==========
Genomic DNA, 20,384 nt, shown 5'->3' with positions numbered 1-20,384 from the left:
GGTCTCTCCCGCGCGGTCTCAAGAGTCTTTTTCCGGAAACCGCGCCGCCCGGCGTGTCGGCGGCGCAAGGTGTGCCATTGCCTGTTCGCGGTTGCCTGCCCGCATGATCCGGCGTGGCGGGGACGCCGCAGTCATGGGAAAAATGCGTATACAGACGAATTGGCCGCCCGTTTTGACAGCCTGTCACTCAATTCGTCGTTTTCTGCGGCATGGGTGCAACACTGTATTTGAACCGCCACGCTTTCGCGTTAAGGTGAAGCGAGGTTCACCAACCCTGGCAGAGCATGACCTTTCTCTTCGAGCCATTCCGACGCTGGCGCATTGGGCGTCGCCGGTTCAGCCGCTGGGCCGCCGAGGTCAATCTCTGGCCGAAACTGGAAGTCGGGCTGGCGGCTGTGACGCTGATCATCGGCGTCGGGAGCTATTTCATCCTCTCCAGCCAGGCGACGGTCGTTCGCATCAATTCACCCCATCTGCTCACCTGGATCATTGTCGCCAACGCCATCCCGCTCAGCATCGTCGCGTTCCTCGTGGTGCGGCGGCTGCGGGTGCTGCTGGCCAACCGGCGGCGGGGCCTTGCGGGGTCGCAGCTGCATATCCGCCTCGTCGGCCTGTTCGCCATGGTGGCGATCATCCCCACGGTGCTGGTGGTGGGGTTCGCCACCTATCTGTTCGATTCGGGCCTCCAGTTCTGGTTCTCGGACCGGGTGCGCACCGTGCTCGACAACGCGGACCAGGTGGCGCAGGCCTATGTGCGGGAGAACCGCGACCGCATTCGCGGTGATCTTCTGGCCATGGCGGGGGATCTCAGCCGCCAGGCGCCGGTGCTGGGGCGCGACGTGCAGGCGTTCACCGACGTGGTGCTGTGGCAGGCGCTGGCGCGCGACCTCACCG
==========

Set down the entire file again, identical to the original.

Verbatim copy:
Genomic DNA, 20,384 nt, shown 5'->3' with positions numbered 1-20,384 from the left:
GGTCTCTCCCGCGCGGTCTCAAGAGTCTTTTTCCGGAAACCGCGCCGCCCGGCGTGTCGGCGGCGCAAGGTGTGCCATTGCCTGTTCGCGGTTGCCTGCCCGCATGATCCGGCGTGGCGGGGACGCCGCAGTCATGGGAAAAATGCGTATACAGACGAATTGGCCGCCCGTTTTGACAGCCTGTCACTCAATTCGTCGTTTTCTGCGGCATGGGTGCAACACTGTATTTGAACCGCCACGCTTTCGCGTTAAGGTGAAGCGAGGTTCACCAACCCTGGCAGAGCATGACCTTTCTCTTCGAGCCATTCCGACGCTGGCGCATTGGGCGTCGCCGGTTCAGCCGCTGGGCCGCCGAGGTCAATCTCTGGCCGAAACTGGAAGTCGGGCTGGCGGCTGTGACGCTGATCATCGGCGTCGGGAGCTATTTCATCCTCTCCAGCCAGGCGACGGTCGTTCGCATCAATTCACCCCATCTGCTCACCTGGATCATTGTCGCCAACGCCATCCCGCTCAGCATCGTCGCGTTCCTCGTGGTGCGGCGGCTGCGGGTGCTGCTGGCCAACCGGCGGCGGGGCCTTGCGGGGTCGCAGCTGCATATCCGCCTCGTCGGCCTGTTCGCCATGGTGGCGATCATCCCCACGGTGCTGGTGGTGGGGTTCGCCACCTATCTGTTCGATTCGGGCCTCCAGTTCTGGTTCTCGGACCGGGTGCGCACCGTGCTCGACAACGCGGACCAGGTGGCGCAGGCCTATGTGCGGGAGAACCGCGACCGCATTCGCGGTGATCTTCTGGCCATGGCGGGGGATCTCAGCCGCCAGGCGCCGGTGCTGGGGCGCGACGTGCAGGCGTTCACCGACGTGGTGCTGTGGCAGGCGCTGGCGCGCGACCTCACCG